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WORKOUT TYPOLOGY—-> part 1: introduction (how to get good at everything)

8 Sep

The purpose of this series of articles is to explain the various areas of development an individual should consider when creating a balanced fitness program. Programs designed in this way allow for growth in several areas as opposed to sticking with one domain.

 In future posts each category will be examined individually, the overall objective is for you to be able to create a balanced program for yourself with a lifetime of improvement.

 

I break this down into four categories

  1.  Bodyweight Movement
  2. Weightlifting Movements
  3.  Metabolic Conditioning
  4. Mobility/Flexibility

 

 Bodyweight Movements: the ability to move ones body-weight through resistance is very important for real life strength. Push ups, pull ups, air squats, burpees, handstands the list is endless.

 

Weightlifting Movements: learning to perform compound lifts such as the Squat, Deadlift and Power Clean are essential. The combination of Power-Lifting and Olympic Movements provide an invaluable tool for growth.

 

Metabolic Conditioning: all the skill in the world will be useless if you are too tired to perform. Pushing yourself through tough workouts will not only develop your gas tank, it can also build unbreakable mental toughness that flows out into your everyday life.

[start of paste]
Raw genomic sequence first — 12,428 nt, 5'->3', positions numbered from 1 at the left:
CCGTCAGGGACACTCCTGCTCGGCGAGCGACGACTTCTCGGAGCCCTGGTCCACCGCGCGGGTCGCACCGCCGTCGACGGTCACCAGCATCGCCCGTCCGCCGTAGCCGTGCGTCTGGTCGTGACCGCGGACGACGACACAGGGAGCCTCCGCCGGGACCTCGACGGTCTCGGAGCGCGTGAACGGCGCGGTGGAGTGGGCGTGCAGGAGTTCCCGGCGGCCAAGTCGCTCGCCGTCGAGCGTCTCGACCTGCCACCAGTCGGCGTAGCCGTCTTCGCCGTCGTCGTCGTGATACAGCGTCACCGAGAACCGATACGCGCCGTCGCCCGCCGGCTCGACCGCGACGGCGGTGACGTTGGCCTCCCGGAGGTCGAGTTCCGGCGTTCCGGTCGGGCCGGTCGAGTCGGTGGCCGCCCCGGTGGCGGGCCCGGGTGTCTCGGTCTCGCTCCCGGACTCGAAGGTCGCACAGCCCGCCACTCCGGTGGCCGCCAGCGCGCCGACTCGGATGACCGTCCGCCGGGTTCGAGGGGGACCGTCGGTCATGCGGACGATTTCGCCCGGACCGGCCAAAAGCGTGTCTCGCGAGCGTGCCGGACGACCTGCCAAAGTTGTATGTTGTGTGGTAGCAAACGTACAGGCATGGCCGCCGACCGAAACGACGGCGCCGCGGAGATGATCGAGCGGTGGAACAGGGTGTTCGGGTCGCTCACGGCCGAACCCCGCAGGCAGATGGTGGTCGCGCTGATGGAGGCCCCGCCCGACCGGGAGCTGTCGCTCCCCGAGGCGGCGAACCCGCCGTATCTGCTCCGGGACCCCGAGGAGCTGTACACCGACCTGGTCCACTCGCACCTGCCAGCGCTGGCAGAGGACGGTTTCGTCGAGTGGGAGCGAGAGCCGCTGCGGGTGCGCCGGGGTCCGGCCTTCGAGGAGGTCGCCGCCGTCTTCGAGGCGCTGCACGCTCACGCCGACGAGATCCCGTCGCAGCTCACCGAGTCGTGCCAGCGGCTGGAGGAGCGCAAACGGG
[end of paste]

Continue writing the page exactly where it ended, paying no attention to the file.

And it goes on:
Mobility/Flexibility: the most important but often overlooked area. Setting aside time to warm up and cool down is demanded if you are truly committed to your improvement. No excuses.

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WORKOUT TYPOLOGY—-> part 2: the system (how many ways can a human move?)

16 Jul

I came across this system when reading Men’s Health “Power Training” book (see picture below)… it breaks down the body into planes of movement… this system works as a great reference when planning workouts. The book also breaks exercises down into Bi-Lateral (2 arms at a time) example= bench press and Uni-Lateral (1 arm at a time) example= Dumbbell Chest Press

You can program workouts however you like but some popular methods are…